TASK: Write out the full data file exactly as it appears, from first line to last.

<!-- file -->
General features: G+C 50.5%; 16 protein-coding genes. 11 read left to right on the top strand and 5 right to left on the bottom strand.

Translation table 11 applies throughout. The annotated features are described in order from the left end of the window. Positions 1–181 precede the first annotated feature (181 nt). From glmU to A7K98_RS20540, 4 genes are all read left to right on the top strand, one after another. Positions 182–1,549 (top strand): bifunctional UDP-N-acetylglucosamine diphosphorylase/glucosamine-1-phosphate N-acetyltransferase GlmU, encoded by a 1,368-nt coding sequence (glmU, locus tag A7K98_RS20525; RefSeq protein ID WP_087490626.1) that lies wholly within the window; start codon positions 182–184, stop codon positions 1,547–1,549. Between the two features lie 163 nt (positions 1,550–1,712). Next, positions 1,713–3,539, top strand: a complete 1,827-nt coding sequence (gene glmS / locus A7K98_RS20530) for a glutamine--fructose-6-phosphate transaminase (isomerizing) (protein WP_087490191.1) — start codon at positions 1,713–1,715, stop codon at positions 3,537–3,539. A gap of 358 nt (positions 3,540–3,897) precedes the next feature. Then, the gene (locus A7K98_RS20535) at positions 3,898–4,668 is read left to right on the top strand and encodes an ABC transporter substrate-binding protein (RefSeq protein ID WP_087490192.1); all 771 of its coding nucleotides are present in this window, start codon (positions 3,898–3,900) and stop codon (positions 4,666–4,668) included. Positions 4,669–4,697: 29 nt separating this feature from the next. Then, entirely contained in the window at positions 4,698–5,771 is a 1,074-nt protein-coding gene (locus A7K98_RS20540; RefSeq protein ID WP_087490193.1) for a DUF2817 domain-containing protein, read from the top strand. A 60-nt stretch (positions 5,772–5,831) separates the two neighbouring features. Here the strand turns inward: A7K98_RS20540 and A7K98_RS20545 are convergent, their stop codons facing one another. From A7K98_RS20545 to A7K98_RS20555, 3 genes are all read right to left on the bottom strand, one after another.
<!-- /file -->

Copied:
General features: G+C 50.5%; 16 protein-coding genes. 11 read left to right on the top strand and 5 right to left on the bottom strand.

Translation table 11 applies throughout. The annotated features are described in order from the left end of the window. Positions 1–181 precede the first annotated feature (181 nt). From glmU to A7K98_RS20540, 4 genes are all read left to right on the top strand, one after another. Positions 182–1,549 (top strand): bifunctional UDP-N-acetylglucosamine diphosphorylase/glucosamine-1-phosphate N-acetyltransferase GlmU, encoded by a 1,368-nt coding sequence (glmU, locus tag A7K98_RS20525; RefSeq protein ID WP_087490626.1) that lies wholly within the window; start codon positions 182–184, stop codon positions 1,547–1,549. Between the two features lie 163 nt (positions 1,550–1,712). Next, positions 1,713–3,539, top strand: a complete 1,827-nt coding sequence (gene glmS / locus A7K98_RS20530) for a glutamine--fructose-6-phosphate transaminase (isomerizing) (protein WP_087490191.1) — start codon at positions 1,713–1,715, stop codon at positions 3,537–3,539. A gap of 358 nt (positions 3,540–3,897) precedes the next feature. Then, the gene (locus A7K98_RS20535) at positions 3,898–4,668 is read left to right on the top strand and encodes an ABC transporter substrate-binding protein (RefSeq protein ID WP_087490192.1); all 771 of its coding nucleotides are present in this window, start codon (positions 3,898–3,900) and stop codon (positions 4,666–4,668) included. Positions 4,669–4,697: 29 nt separating this feature from the next. Then, entirely contained in the window at positions 4,698–5,771 is a 1,074-nt protein-coding gene (locus A7K98_RS20540; RefSeq protein ID WP_087490193.1) for a DUF2817 domain-containing protein, read from the top strand. A 60-nt stretch (positions 5,772–5,831) separates the two neighbouring features. Here the strand turns inward: A7K98_RS20540 and A7K98_RS20545 are convergent, their stop codons facing one another. From A7K98_RS20545 to A7K98_RS20555, 3 genes are all read right to left on the bottom strand, one after another.